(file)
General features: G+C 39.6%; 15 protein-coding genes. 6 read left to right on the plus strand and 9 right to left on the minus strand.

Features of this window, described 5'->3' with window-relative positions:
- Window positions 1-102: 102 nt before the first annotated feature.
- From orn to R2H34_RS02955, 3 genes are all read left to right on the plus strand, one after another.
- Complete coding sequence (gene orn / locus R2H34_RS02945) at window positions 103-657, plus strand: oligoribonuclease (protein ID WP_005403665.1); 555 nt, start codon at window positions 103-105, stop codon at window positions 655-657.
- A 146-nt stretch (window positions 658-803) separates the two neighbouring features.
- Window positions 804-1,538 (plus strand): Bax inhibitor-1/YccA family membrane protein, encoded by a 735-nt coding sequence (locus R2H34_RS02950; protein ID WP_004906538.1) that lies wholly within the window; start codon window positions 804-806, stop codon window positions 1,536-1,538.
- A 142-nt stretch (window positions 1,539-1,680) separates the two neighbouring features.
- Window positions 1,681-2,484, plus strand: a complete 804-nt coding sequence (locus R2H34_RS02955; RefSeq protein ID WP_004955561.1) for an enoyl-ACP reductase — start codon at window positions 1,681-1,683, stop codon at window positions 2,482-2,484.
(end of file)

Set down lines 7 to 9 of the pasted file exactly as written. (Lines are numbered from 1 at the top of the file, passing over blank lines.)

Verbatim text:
- Window positions 804-1,538 (plus strand): Bax inhibitor-1/YccA family membrane protein, encoded by a 735-nt coding sequence (locus R2H34_RS02950; protein ID WP_004906538.1) that lies wholly within the window; start codon window positions 804-806, stop codon window positions 1,536-1,538.
- A 142-nt stretch (window positions 1,539-1,680) separates the two neighbouring features.
- Window positions 1,681-2,484, plus strand: a complete 804-nt coding sequence (locus R2H34_RS02955; RefSeq protein ID WP_004955561.1) for an enoyl-ACP reductase — start codon at window positions 1,681-1,683, stop codon at window positions 2,482-2,484.